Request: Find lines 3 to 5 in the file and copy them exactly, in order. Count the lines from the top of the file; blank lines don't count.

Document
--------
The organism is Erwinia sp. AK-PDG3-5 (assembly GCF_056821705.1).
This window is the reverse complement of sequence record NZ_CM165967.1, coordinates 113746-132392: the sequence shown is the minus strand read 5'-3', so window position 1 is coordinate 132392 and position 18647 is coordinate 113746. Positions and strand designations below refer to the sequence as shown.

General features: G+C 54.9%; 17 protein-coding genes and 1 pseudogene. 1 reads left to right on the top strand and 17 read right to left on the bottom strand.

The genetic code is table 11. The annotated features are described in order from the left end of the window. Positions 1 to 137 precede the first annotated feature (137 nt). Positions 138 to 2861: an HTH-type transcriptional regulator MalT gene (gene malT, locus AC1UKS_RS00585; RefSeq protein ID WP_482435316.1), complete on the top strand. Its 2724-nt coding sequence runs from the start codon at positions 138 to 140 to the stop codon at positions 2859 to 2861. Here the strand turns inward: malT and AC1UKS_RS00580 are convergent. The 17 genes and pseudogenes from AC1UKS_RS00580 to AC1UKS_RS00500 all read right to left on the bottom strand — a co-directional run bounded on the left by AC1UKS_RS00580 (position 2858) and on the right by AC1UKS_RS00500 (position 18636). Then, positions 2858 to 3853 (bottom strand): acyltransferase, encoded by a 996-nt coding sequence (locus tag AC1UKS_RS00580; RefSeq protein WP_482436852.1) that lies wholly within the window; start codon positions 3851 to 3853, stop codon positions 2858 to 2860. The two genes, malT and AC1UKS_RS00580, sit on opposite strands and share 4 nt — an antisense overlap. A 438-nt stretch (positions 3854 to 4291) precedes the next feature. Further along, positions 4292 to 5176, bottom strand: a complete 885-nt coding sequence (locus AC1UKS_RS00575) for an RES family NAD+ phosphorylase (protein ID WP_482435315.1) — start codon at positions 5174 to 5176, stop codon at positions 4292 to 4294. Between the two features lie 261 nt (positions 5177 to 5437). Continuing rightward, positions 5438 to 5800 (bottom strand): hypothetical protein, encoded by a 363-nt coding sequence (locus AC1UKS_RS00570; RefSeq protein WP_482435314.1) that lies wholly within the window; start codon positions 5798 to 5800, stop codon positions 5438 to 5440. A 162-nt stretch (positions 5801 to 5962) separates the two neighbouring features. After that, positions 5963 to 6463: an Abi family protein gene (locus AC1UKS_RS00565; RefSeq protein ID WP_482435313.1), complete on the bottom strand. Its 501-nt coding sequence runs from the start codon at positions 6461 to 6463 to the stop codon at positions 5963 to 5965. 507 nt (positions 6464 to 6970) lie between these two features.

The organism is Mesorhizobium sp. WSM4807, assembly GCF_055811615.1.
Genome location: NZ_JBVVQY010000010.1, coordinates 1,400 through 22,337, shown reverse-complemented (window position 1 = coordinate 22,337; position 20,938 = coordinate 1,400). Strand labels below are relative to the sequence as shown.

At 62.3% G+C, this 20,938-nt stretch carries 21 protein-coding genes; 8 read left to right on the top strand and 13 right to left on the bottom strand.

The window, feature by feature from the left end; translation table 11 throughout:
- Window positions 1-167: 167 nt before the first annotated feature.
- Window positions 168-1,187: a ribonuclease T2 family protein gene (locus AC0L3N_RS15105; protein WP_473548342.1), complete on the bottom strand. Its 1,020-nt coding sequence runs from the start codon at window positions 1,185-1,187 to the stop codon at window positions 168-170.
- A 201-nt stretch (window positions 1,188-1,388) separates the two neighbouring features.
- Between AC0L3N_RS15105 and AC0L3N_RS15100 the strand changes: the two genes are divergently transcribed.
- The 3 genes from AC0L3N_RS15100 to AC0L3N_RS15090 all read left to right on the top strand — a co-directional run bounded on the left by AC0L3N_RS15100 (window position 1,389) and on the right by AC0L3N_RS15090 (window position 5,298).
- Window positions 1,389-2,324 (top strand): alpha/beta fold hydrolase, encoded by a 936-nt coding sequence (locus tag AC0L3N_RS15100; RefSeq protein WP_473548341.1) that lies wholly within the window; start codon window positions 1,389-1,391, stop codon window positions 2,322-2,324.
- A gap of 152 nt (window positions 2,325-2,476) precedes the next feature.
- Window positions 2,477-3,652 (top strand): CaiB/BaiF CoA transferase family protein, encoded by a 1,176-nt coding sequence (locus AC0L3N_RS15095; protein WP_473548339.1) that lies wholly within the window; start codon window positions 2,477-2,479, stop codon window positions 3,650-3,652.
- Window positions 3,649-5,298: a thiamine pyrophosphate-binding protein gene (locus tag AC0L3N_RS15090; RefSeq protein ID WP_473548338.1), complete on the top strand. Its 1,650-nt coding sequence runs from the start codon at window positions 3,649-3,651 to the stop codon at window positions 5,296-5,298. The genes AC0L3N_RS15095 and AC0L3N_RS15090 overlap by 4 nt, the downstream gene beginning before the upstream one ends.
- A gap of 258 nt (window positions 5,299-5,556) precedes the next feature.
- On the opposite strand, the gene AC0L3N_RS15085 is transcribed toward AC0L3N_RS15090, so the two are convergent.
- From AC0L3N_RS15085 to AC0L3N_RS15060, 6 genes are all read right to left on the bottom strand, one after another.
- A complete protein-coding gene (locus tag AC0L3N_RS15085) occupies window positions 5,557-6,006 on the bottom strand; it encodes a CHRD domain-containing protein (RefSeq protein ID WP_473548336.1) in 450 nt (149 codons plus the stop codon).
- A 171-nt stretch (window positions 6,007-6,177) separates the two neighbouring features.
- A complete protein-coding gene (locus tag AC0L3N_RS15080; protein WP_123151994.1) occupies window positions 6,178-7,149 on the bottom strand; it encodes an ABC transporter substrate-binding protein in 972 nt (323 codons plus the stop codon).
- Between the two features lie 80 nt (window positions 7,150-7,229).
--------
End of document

General features: G+C 54.9%; 17 protein-coding genes and 1 pseudogene. 1 reads left to right on the top strand and 17 read right to left on the bottom strand.

The genetic code is table 11. The annotated features are described in order from the left end of the window. Positions 1 to 137 precede the first annotated feature (137 nt). Positions 138 to 2861: an HTH-type transcriptional regulator MalT gene (gene malT, locus AC1UKS_RS00585; RefSeq protein ID WP_482435316.1), complete on the top strand. Its 2724-nt coding sequence runs from the start codon at positions 138 to 140 to the stop codon at positions 2859 to 2861. Here the strand turns inward: malT and AC1UKS_RS00580 are convergent. The 17 genes and pseudogenes from AC1UKS_RS00580 to AC1UKS_RS00500 all read right to left on the bottom strand — a co-directional run bounded on the left by AC1UKS_RS00580 (position 2858) and on the right by AC1UKS_RS00500 (position 18636). Then, positions 2858 to 3853 (bottom strand): acyltransferase, encoded by a 996-nt coding sequence (locus tag AC1UKS_RS00580; RefSeq protein WP_482436852.1) that lies wholly within the window; start codon positions 3851 to 3853, stop codon positions 2858 to 2860. The two genes, malT and AC1UKS_RS00580, sit on opposite strands and share 4 nt — an antisense overlap. A 438-nt stretch (positions 3854 to 4291) precedes the next feature. Further along, positions 4292 to 5176, bottom strand: a complete 885-nt coding sequence (locus AC1UKS_RS00575) for an RES family NAD+ phosphorylase (protein ID WP_482435315.1) — start codon at positions 5174 to 5176, stop codon at positions 4292 to 4294. Between the two features lie 261 nt (positions 5177 to 5437). Continuing rightward, positions 5438 to 5800 (bottom strand): hypothetical protein, encoded by a 363-nt coding sequence (locus AC1UKS_RS00570; RefSeq protein WP_482435314.1) that lies wholly within the window; start codon positions 5798 to 5800, stop codon positions 5438 to 5440. A 162-nt stretch (positions 5801 to 5962) separates the two neighbouring features. After that, positions 5963 to 6463: an Abi family protein gene (locus AC1UKS_RS00565; RefSeq protein ID WP_482435313.1), complete on the bottom strand. Its 501-nt coding sequence runs from the start codon at positions 6461 to 6463 to the stop codon at positions 5963 to 5965. 507 nt (positions 6464 to 6970) lie between these two features.

The organism is Mesorhizobium sp. WSM4807, assembly GCF_055811615.1.